Severely lacking within the bus was a constant barrage of cold. The air conditioning vents were designed with only the outer most people receiving direct air. Maintenance of the bus was kept to a bare minimum so even though air was coming out, it was sputtering and not a formidable opponent to the body heat of all the occupants. While I’m a seasoned pro, having survived many summer nights without AC, I did so with the use of two vital weapons, a fan and a bed big enough to spread out to the four corners. Windows without openings crushed any chance of a breeze. There would also be no spacing out since my fellow travelers and I laid shoulder to shoulder. Without a means by which to cool myself, sweat began to emit itself from every part of my body. A secondary attack, almost like a Trojan Horse, lay hidden within this. The sweat off all the other unwashed bodies began to mix and linger in the air, assaulting the nostrils.
The final battle against attempts at sleeping came without mercy. Back in elementary school, I strongly remember the daily rush for the back seat so that every bump of the road could be enjoyed. There were two spots along the route where the bump would send you several inches into the air. It was almost like a free amusement park ride. Multiply the bumps and divide the fun and thats what the bus felt like. There was also an added perk not found on the school bus. Since my bed transitioned straight into the aisle, every time the bus driver slammed on the breaks, which was often since scooters were weaving everywhere, I went sliding forward several inches. If it wasn’t for the uncomfortable columns of bars keeping the second layer of beds up, that I used to brace myself, I probably would have slid fully into the aisle several times.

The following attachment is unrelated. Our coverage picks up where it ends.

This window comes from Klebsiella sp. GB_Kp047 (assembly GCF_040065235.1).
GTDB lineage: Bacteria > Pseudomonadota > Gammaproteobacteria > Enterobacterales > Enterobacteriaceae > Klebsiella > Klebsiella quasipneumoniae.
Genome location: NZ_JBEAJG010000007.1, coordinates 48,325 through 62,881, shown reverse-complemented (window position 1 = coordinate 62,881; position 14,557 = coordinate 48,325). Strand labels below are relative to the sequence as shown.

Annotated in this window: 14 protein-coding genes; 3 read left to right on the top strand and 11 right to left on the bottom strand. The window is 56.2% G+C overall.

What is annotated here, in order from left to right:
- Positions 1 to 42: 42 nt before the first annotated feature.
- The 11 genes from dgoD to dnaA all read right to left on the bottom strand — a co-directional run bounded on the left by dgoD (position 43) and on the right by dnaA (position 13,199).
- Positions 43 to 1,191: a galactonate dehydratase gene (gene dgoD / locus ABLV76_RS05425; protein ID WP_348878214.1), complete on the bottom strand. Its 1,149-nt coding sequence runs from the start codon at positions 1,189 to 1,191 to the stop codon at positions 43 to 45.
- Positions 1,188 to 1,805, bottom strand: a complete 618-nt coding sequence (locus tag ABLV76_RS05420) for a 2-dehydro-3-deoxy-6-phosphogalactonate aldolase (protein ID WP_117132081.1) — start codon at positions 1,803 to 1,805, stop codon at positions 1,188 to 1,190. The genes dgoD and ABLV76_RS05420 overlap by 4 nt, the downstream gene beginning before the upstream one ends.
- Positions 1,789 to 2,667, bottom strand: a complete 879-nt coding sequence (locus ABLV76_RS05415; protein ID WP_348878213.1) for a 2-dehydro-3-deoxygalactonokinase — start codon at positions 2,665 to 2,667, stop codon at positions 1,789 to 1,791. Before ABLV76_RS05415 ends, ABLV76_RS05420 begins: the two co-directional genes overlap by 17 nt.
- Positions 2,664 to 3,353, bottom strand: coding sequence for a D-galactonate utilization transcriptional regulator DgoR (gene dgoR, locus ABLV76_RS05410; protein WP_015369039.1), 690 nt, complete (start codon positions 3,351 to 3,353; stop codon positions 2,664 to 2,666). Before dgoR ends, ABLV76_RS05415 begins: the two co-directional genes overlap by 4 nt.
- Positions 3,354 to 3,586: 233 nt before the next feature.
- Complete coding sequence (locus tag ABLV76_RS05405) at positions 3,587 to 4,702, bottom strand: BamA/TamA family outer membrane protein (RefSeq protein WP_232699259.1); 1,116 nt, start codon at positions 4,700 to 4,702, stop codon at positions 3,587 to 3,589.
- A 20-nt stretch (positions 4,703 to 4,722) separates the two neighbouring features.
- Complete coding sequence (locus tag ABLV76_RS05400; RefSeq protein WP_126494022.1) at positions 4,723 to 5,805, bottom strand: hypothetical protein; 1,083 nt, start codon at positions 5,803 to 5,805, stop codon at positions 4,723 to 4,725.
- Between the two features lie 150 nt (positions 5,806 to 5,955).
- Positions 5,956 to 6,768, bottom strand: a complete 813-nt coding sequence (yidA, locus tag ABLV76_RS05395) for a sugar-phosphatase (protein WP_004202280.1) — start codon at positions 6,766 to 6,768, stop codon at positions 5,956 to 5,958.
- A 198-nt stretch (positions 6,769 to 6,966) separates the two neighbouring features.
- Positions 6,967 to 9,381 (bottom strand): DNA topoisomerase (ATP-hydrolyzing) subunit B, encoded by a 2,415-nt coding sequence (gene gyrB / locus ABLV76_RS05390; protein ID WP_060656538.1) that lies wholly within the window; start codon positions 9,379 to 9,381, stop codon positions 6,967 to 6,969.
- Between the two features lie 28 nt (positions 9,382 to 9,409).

The combined onslaught on the senses led me to to give up any hope of a peaceful sleep. Packets of resistance throughout the night tried to make a stand and allow me to sleep. Different positions were tried. Music, silence, and white noise were all attempted. A strong ressistance came late in the night when another bed opened up and the guy in the middle bed, the bed next to me, relocated. The metal divider between our two beds dictated that this situation was barely any more comfortable. In the end, all attempts to sleep failed.
In the process fo writing this, I’d been sitting on a train from Da Nong to Hanoi. When I bought the tickets I saw that the train would depart at 11:50am and arrive 7 hours later. This was long but doable. After about five hours on the train I pulled out the map and realized we’d traveled about one-fifth the distance. Looks like the 7 hours later was actually 7am. Oh well, everyone is still celebrating the holiday and the train is empty so we can stretch out in our hard wooden chairs and sleep peacefully. Twenty minutes later we pulled up to a crowd of people waiting to get on the train.
I was going to conclude with some joke about bringing enough sleeping pills next time to knock out even an elephant. Instead I’ll end with some words of wisdom from a good friend which I’m taking to heart more and more each day.